The Medical Model

One of the things that medical students do is learn to “argue” or discourse about cases and patients. Doctors learn that verbal discussion and disagreement (point/counterpoint) is not only important but useful. A closed system in which argument is forbidden is always deadly. We see this in countries where freedoms are curtailed, and in our own country where, in the past, some books have been burned because they were not acceptable to “certain people”. A free system is MESSY, but necessary, if true freedom is to exist.

In academia, however, and in associations of teachers who are unaffiliated with an academic organization, arguing over anything is considered “awful”. No one speaks up about any issue lest that protest seem “unprofessional”, “disrespectful” or “disruptive”. How unfortunate.

If I disagree with you, even very strongly disagree, and let you know that I do, it is because I trust you, not because you are my enemy. I don’t believe in enemies. I am not paranoid. If you can point out to me in an argument that I am wrong, and supply me with rational reasons and judgment about why, I will change my mind. I have done so in the past many times. If you do not speak up, I might never know that I could have done a better job, and that would be bad for me and for my students. I have argued with some pretty high-ranking pedagogues and scientists then gone on immediately after to laugh, relax and have a nice dinner or lunch, with neither of us the worse off for the “head banging”.

I have colleagues who loathe that I am forthright and in being so I sometimes upset others, most particularly them. They wish to prevent me from “doing battle” with “the enemy”. They don’t want me to upset anyone ever. They see things in black and white – the “either you are with me or against me” mentality. Too bad.

I am well aware that there are others who will be condescending and insulting to me as part of their desire to make me or what I say wrong. I have a right, as does anyone, to stand my ground, not back down, and support my own views, and I steadfastly refuse to allow someone else to cast aspersions  on me personally for my professional beliefs. Hopefully, in telling the truth as I see it, I am making room for them to do the same, without calling me names.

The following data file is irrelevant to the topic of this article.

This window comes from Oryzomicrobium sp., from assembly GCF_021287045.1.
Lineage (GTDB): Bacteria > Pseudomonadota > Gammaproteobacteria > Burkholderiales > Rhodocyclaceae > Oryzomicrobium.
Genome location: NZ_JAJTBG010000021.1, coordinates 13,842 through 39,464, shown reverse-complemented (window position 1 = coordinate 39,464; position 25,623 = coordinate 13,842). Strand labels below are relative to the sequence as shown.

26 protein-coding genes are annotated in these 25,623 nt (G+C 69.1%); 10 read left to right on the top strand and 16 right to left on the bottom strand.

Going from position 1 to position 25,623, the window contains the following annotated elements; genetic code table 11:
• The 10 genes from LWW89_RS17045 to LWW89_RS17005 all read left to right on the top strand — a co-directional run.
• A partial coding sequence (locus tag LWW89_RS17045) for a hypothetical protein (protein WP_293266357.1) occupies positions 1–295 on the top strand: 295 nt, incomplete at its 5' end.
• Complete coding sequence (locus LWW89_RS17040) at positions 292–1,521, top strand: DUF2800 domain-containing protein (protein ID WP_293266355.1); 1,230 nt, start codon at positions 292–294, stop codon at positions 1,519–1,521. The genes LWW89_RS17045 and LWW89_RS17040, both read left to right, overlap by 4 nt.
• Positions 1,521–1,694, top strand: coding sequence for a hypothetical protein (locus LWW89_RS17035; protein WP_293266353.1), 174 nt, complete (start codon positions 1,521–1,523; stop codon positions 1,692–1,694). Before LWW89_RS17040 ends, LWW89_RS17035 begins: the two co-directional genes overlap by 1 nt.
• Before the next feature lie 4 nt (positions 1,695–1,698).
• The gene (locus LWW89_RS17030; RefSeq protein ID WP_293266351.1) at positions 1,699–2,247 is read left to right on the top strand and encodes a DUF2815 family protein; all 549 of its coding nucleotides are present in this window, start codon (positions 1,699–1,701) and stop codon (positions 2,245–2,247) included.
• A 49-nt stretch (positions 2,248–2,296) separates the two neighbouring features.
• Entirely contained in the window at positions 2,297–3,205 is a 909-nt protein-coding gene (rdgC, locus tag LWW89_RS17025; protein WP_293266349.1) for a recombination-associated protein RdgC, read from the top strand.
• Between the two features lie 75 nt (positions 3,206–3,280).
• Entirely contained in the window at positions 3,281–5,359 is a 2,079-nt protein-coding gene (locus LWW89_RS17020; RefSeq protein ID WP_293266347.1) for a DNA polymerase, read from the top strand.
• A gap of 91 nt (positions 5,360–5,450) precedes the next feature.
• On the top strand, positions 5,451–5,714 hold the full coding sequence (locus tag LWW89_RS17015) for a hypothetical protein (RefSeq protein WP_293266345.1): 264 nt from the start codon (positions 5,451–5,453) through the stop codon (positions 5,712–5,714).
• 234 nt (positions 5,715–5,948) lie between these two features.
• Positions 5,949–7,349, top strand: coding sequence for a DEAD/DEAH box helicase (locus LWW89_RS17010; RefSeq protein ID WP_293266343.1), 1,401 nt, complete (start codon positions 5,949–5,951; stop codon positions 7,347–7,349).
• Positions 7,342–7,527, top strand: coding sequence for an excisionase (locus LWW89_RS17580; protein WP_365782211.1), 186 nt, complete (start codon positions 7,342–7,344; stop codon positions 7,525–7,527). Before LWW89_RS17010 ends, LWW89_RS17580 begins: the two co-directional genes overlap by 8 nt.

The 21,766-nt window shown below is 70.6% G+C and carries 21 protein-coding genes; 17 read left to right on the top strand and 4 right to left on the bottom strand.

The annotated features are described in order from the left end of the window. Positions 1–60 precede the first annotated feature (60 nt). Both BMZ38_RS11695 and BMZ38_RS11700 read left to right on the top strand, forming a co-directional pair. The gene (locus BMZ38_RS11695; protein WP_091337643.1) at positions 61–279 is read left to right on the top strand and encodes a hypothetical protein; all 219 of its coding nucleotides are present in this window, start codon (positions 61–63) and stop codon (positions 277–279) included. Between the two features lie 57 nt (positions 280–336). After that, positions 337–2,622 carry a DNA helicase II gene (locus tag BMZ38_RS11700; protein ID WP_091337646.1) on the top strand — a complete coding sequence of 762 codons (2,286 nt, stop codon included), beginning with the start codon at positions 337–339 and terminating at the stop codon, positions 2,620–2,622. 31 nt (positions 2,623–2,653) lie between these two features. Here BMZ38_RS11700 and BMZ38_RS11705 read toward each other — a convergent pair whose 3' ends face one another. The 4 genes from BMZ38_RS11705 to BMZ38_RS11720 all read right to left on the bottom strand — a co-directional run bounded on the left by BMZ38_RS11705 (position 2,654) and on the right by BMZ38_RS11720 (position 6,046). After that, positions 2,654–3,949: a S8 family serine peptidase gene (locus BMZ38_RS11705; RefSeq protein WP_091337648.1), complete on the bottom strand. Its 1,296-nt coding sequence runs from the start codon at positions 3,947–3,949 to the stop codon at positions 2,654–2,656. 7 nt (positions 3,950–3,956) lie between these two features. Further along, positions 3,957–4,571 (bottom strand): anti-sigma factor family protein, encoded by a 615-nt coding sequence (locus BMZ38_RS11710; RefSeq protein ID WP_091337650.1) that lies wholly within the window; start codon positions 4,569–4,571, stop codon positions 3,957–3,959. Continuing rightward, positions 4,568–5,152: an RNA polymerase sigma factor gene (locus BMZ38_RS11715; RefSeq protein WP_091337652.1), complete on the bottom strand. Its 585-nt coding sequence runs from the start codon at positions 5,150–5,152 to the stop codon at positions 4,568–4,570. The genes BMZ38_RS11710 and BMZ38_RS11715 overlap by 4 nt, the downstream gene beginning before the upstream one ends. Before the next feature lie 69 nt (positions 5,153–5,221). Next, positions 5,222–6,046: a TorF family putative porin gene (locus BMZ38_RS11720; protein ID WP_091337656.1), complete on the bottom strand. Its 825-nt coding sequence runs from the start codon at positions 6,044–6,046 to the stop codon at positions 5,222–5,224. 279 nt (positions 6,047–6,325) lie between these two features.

Teachers of singing need to get out of the “Diva Mindset” where all argument is seen as a kind of war. Nothing could be further from the truth, and seeing enemies where there have never been any is a mistake in perception that makes it harder to get to honest communication.

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2 thoughts on “The Medical Model”

  1. To this fabulous article I can only say that if more teachers understood the rules of logical argument and reason, we MIGHT have more productive conversations.

    Unfortunately, we have teachers who base entire pedagogies on opinions, aesthetic preference, and past-teacher loyalty, and when questioned, can’t entertain the idea that they might be wrong. Science and medicine do this ALL THE TIME. Science is always willing and ready to alter their views based on reproducible evidence. Scientific conferences are a bastion of argument; but usually always with the rules of logic firmly in place.

    A knowledge of logic and reason, coupled with an understanding of logical FALLACIES, might actually move the dialogue forward in the manner that you have so eloquently suggested. But as long as ad hominems, ambiguity, false cause, tu quoque, and strawmen rule conversation between voice teachers, we’ll have a long road to hoe.

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